How Your Strengths, If Over-used, Can Become Your Weaknesses gives you an idea of how strengths can work to your disadvantage if they are carried to extreme. The Weaknesses/Potential Vulnerabilities of Your Type will tell you the potential weaknesses your type may exhibit if you are at the slipping or unhealthy level for your type (see extensive descriptions of slipping and unhealthy behaviors for each type in my book, The Road to Wisdom. Your Self-Acknowledged Weaknesses reflect statements that you endorsed as being your particular weaknesses or vulnerabilities.


Life Challenges will tell you the developmental issues, that when worked on, will keep you functioning more at the healthy level of your type.


My book, The Road to Wisdom, has additional sections of information for each type:


  • How you might know you are interacting with a particular type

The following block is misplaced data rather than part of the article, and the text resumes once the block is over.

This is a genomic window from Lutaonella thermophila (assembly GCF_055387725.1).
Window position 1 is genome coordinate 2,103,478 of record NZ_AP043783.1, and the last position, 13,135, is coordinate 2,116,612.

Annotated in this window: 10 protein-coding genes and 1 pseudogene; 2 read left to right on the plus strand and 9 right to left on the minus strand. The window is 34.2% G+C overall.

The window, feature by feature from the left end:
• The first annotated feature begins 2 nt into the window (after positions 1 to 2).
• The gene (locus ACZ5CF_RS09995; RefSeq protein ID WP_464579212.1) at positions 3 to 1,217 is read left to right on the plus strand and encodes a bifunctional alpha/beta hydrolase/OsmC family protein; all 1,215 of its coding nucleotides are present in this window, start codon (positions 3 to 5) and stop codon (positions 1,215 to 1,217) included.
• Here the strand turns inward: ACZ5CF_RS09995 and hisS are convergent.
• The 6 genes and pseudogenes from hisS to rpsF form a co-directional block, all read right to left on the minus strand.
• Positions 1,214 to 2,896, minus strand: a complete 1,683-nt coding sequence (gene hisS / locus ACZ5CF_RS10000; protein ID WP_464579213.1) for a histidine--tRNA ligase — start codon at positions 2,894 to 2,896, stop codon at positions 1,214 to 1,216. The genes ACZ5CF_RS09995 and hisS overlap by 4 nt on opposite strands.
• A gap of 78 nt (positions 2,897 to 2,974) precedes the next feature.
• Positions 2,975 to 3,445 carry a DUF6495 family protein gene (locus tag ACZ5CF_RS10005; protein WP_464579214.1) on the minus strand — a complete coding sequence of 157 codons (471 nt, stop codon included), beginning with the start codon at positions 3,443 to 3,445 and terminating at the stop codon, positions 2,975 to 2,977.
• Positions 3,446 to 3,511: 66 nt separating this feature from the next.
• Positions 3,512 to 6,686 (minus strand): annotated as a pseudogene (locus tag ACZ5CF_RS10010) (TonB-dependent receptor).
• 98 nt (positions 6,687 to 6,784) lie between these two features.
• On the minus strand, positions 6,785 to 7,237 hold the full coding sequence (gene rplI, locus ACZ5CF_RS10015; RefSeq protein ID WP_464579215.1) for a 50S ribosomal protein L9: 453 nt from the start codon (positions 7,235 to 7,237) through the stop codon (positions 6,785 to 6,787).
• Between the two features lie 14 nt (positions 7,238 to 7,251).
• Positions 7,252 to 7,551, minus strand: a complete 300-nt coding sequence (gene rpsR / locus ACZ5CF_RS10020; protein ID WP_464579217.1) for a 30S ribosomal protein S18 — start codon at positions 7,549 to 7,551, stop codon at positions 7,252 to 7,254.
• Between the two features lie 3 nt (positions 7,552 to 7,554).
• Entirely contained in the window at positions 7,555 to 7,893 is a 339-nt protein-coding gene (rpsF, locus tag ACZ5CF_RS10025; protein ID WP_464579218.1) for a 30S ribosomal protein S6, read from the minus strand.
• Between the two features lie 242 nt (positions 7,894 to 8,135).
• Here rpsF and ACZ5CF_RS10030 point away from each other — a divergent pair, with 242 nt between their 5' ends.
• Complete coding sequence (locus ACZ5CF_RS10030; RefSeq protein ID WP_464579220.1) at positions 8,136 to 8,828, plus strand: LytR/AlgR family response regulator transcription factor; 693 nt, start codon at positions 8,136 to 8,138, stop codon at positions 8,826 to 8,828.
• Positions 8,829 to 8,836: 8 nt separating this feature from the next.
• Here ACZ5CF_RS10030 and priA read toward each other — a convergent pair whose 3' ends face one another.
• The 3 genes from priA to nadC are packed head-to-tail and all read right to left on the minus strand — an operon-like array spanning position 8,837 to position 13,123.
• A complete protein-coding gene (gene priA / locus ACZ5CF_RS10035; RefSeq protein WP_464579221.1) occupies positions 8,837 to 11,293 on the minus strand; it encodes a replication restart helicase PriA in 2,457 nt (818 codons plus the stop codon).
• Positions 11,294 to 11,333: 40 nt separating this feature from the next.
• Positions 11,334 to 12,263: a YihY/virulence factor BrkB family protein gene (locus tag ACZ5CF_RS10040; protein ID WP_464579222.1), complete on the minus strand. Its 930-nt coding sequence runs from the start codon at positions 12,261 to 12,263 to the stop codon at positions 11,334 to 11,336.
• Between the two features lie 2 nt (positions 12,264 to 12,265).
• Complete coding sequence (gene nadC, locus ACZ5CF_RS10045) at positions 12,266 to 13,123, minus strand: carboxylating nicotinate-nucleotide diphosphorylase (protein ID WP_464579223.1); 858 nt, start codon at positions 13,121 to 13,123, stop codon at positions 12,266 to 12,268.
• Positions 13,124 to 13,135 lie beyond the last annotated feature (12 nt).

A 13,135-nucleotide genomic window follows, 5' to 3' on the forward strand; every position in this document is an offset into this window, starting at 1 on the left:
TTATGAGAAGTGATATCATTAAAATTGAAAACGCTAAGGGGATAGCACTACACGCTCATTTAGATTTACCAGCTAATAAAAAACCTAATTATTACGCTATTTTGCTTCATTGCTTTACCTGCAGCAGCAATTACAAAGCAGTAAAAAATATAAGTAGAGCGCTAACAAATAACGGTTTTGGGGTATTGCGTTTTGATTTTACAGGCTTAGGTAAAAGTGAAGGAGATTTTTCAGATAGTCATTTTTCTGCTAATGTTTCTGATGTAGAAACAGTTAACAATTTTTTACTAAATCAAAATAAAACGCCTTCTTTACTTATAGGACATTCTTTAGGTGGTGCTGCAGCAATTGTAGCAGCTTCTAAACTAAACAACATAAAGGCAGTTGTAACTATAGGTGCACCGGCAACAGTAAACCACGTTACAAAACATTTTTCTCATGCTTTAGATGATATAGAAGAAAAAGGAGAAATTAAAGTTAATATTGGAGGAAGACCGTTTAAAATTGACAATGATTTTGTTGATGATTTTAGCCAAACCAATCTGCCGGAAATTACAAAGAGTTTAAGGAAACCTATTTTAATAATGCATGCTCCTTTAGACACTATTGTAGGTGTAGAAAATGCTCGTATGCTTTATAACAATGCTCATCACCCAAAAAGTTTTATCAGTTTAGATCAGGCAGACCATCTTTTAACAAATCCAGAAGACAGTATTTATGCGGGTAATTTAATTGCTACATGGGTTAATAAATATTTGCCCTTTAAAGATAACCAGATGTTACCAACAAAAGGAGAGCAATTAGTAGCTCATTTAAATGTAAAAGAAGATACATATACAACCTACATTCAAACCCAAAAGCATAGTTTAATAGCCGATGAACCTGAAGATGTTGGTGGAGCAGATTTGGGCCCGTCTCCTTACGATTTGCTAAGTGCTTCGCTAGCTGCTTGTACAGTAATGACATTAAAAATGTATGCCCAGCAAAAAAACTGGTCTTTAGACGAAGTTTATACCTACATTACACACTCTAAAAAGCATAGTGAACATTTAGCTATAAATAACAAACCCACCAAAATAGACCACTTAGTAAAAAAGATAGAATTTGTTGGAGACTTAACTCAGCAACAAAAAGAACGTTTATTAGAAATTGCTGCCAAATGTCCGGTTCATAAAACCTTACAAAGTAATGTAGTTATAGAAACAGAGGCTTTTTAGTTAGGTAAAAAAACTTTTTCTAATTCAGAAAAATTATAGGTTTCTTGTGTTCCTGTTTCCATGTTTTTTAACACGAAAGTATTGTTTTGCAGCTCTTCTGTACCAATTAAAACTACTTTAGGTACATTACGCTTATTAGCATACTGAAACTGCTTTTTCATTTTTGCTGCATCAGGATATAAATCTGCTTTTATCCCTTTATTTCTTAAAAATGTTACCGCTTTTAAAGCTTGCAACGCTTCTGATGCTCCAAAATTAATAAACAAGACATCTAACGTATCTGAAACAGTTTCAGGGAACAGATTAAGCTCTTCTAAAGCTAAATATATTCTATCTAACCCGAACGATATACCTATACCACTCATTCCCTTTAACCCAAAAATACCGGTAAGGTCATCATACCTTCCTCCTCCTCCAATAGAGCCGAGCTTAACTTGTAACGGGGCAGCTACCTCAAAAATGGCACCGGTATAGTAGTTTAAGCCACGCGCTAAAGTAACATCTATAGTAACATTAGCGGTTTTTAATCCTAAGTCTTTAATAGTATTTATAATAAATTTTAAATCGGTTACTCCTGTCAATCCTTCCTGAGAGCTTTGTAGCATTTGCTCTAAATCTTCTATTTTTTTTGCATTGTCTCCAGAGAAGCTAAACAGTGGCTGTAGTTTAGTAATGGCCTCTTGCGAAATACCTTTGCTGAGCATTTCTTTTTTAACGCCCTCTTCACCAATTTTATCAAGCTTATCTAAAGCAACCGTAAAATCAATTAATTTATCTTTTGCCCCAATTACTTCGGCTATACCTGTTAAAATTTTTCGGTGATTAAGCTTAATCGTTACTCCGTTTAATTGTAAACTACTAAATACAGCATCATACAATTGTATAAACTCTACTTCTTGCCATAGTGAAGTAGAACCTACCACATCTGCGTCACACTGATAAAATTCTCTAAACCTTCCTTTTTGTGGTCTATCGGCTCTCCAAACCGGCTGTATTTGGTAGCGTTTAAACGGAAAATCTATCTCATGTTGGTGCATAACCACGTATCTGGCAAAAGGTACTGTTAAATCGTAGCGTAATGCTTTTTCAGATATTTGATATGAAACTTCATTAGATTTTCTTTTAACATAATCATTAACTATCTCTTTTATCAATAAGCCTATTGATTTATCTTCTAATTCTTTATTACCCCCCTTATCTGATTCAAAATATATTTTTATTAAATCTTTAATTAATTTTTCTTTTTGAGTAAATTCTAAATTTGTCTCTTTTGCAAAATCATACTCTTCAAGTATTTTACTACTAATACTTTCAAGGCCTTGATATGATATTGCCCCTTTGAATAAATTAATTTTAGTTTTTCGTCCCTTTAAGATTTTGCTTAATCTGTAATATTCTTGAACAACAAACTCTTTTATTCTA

• Levels of functioning for the type (healthy, slipping, and unhealthy behaviors
  • Tips for working effectively with the type

Please keep in mind that no theory or model of personality perfectly describes all aspects of an individual. Each of the 9 types is not intended to be a rigid category or stereotype. In addition, no assessment tool is ever 100% accurate. The results of my assessment are impacted by how much effort you put into thinking about the item before you responded, how much insight you possess into your personality and your behavior; and how willing you were to acknowledge who you really are rather than who you would like to be or who you think others think that you should be. Finally, there is always some error in measurement, particularly in the assessment of personality. Once again, when determining how well your results fit you, you may want to:


  1. Share your results with someone who knows you well and get their insight and feedback regarding how they see you.

  2. Read any of the resources suggested above or refer to Appendix G in my book.

  3. Have your company or organization participate in our 12-hour training program, The Road to Wisdom.

In conclusion, thank you for taking the time to learn more about yourself. Best wishes on your journey to self-discovery!